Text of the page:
ousay

R

R

emembered

QUANDALE

Quandale and Westness in Rousay were the only places in Orkney to suffer major clearances, firstly in 1845 and again between 1855 and 1859. Quandale was renowned for being one of the best corn-growing areas in the Northern Isles, but the laird, George William Traill, thought that sheep would be more profitable.

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After the harvest of 1845 he evicted the 215 people and destroyed their farmsteads as part of the modernisation of his Westness estate. Some crofters were found dwellings else-where in Rousay, some became landless labourers, while others left the island.

 

Traill’s successor was General Sir Frederick William Traill Burroughs. He created such difficulties for the island’s crofters that he gained the reputation as the worst landlord in Orkney and was known as the ‘Little General.’

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Conflict came with the visit of the Royal Commission whose findings were to lead to the Crofters Act. Burroughs evicted those tenants who gave evidence to the Commission, and with tensions running high a gunboat was sent to keep the peace.

 

Burroughs would have driven every crofter from his estate had the Crofters Act prevented him from doing so, the crofters having challenged the laird’s right to control the social and economic life of the island.

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When Burroughs arrived to make his home in Rousay, John Gibson of Langskaill, as tenant of the largest farm, said, in his speech of welcome, “No connection between man and man ought to be more carefully guarded than that betwixt landlord and tenant…..” It was exactly this relationship which went disastrously wrong in Rousay.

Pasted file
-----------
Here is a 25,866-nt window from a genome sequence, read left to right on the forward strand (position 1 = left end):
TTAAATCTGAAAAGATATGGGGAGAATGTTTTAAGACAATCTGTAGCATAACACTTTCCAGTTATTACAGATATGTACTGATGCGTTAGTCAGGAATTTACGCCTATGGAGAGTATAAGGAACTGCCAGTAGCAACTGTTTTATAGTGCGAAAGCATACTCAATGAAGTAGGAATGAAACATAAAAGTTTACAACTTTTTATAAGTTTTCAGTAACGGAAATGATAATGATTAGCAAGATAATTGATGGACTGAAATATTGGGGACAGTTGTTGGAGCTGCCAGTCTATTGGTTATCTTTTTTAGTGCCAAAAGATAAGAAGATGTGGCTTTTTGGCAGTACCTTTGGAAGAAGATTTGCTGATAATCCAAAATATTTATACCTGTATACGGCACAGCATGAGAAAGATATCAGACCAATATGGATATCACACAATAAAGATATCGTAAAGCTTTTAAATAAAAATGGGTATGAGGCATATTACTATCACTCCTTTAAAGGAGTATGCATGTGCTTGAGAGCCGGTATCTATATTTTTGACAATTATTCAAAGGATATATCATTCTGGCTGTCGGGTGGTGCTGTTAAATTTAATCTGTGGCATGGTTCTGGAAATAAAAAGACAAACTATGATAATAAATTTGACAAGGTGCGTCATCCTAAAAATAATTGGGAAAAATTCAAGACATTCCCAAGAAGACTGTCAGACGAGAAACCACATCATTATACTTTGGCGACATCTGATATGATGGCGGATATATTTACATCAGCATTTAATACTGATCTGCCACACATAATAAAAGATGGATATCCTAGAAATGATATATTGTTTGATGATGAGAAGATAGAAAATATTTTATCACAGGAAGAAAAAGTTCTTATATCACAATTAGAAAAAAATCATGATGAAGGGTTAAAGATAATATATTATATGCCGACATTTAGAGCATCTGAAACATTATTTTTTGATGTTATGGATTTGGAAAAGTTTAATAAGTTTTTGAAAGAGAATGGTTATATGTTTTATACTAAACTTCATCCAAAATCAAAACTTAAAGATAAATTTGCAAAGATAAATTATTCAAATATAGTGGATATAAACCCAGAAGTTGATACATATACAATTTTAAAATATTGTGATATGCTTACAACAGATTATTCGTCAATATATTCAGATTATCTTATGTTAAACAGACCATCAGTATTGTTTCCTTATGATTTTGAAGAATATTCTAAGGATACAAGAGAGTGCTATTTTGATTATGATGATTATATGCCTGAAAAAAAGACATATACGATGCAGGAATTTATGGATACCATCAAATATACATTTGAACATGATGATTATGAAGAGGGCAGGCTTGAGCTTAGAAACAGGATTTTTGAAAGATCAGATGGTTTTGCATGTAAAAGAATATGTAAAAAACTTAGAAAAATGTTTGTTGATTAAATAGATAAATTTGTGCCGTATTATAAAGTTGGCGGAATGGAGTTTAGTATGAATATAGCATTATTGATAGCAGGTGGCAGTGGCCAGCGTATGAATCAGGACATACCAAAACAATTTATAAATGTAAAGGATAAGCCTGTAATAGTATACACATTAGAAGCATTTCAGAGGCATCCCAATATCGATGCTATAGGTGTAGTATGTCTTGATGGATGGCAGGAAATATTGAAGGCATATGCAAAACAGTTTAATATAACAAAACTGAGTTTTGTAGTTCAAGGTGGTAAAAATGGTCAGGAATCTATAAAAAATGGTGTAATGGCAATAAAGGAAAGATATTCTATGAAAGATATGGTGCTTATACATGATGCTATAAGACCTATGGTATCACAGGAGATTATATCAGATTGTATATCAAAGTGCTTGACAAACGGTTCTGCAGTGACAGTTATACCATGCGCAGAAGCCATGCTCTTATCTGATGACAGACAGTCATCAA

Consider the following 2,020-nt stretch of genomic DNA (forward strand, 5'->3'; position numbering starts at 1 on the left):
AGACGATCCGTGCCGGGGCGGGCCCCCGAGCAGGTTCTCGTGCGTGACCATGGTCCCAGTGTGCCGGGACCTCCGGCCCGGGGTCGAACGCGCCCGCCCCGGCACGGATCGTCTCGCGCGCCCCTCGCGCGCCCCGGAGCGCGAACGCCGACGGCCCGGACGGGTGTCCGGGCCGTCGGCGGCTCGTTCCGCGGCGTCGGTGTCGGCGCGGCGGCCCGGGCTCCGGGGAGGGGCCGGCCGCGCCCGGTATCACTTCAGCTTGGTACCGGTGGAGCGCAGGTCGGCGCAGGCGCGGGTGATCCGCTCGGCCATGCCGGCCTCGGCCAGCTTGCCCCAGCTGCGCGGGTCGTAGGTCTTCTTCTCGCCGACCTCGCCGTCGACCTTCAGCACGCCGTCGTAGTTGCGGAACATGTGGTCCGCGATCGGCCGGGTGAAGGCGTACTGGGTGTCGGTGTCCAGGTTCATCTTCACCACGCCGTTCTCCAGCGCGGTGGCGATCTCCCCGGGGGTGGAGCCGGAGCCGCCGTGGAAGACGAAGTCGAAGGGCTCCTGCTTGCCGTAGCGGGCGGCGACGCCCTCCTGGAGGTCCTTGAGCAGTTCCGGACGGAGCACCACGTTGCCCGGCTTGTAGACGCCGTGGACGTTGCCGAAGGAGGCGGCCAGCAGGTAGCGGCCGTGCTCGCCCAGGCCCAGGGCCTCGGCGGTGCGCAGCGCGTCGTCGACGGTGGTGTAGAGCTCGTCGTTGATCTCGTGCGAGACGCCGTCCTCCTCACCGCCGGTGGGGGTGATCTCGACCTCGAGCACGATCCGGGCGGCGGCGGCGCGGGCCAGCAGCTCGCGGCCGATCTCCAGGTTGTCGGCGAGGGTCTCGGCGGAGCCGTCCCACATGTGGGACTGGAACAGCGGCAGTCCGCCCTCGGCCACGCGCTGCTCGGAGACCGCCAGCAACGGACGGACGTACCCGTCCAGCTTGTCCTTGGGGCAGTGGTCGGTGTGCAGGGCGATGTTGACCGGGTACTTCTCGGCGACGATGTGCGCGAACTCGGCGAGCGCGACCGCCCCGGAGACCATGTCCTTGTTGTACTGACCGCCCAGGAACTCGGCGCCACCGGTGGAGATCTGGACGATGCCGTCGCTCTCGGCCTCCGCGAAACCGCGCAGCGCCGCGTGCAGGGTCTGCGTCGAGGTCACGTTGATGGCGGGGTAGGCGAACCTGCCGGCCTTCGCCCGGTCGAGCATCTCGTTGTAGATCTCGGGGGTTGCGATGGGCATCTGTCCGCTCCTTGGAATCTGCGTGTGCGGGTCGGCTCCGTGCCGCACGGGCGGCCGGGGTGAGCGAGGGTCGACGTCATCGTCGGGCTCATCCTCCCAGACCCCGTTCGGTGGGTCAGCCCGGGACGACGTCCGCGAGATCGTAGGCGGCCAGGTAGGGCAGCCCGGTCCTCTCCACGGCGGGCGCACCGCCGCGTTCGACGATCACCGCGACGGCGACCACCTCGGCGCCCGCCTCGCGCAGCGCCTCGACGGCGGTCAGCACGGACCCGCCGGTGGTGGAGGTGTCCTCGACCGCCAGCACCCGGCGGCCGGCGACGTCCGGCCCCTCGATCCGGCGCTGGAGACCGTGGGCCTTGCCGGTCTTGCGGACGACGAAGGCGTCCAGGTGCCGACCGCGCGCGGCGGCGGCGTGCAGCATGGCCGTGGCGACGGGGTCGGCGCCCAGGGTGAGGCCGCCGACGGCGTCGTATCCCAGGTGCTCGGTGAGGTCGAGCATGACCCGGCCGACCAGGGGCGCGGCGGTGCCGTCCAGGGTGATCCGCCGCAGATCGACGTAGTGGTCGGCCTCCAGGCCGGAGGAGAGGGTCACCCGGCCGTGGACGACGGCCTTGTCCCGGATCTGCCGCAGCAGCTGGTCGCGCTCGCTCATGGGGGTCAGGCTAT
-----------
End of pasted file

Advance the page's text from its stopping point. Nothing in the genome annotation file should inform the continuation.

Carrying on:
Even after 35 years’ residence in Rousay, Burroughs remained a curiously alien figure. He might have owned the island but he never belonged to it. Ownership was important to him, but he had originally wanted more than that. Part of his ideal had been to settle into the community and become part of it. Money could buy ownership, but belonging – that close identification with a place and its people – was a more difficult matter. It was ownership and the gulf it created between laird and tenant, which made belonging impossible.

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Today at Quandale the pattern of houses and fields can still be seen and shows the complicated system of runrigs previously used to divide up the land, a broad and bare semi-circular depression facing the open sea. In westerly gales the full force of the Atlantic breaks along a line of low cliffs and sheets of salt spray are carried  hundreds of yards inland; the crofters of old often complaining that their corn suffered badly from ‘sea gust.’ This deserted community is now home for some of Rousay’s most rare and beautiful flowers and birds.

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